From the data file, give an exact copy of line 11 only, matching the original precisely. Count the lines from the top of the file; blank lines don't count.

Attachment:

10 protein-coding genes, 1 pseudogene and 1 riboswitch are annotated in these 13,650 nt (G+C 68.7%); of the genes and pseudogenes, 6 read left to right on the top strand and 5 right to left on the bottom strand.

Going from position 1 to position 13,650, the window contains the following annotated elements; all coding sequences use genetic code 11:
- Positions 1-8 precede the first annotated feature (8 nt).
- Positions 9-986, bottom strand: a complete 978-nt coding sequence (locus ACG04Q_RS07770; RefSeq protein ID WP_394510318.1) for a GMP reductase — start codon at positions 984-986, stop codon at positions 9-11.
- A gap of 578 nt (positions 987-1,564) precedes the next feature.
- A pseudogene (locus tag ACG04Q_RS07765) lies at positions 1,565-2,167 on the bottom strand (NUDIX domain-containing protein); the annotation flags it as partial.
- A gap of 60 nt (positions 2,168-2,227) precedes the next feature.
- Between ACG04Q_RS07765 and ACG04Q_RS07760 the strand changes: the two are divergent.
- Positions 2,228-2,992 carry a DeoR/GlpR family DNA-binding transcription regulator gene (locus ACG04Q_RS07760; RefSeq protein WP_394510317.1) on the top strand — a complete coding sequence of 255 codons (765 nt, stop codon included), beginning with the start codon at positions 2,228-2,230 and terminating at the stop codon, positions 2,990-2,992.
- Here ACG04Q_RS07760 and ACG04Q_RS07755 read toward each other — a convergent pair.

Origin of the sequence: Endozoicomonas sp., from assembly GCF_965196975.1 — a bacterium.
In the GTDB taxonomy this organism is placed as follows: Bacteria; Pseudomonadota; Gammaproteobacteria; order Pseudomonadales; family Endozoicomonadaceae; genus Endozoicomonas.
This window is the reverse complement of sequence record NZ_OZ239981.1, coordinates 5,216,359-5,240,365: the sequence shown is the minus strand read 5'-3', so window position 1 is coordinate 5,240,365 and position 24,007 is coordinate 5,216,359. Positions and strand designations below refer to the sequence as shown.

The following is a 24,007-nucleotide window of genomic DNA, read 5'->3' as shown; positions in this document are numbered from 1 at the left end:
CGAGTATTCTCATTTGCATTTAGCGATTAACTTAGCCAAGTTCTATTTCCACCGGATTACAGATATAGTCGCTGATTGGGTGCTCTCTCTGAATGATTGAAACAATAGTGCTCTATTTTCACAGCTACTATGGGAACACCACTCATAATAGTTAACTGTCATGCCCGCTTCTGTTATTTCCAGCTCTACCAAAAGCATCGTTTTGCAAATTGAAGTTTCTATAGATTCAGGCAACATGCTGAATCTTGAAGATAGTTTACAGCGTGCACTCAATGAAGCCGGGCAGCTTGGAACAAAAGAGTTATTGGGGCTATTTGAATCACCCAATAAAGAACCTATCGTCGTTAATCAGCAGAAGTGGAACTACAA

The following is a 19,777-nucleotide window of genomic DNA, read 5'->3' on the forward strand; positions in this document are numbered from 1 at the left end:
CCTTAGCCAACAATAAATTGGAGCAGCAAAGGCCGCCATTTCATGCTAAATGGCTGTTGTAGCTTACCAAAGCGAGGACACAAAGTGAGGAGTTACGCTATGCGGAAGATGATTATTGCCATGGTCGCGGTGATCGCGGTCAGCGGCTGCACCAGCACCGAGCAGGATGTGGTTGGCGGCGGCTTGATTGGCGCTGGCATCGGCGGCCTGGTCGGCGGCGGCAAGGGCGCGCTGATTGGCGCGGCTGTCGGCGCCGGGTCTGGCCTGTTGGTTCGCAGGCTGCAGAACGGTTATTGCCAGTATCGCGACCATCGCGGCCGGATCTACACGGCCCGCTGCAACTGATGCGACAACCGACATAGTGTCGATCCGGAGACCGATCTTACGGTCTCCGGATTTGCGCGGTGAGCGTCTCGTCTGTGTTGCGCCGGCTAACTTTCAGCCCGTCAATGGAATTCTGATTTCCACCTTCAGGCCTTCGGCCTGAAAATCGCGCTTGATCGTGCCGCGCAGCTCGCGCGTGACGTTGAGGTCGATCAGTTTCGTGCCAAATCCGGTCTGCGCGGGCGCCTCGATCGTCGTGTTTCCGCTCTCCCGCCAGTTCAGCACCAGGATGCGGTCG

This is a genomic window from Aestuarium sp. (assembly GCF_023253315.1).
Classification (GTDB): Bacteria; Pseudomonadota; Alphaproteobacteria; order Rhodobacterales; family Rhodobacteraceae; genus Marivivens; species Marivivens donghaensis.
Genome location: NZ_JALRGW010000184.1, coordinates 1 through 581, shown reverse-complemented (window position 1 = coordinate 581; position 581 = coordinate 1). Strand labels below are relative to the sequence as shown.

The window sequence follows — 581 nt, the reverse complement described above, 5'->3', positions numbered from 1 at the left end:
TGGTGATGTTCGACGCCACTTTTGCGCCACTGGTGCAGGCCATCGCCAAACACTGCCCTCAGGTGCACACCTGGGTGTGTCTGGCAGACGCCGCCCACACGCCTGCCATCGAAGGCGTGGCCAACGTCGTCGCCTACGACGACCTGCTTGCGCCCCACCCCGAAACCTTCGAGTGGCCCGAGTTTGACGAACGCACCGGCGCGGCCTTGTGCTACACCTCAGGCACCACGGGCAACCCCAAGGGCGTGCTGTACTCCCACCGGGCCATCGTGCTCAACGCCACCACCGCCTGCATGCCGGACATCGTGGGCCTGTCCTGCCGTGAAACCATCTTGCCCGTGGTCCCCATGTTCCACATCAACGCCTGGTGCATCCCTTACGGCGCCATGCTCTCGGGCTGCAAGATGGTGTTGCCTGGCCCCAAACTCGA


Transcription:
Origin of the sequence: Endozoicomonas sp., from assembly GCF_965196975.1 — a bacterium.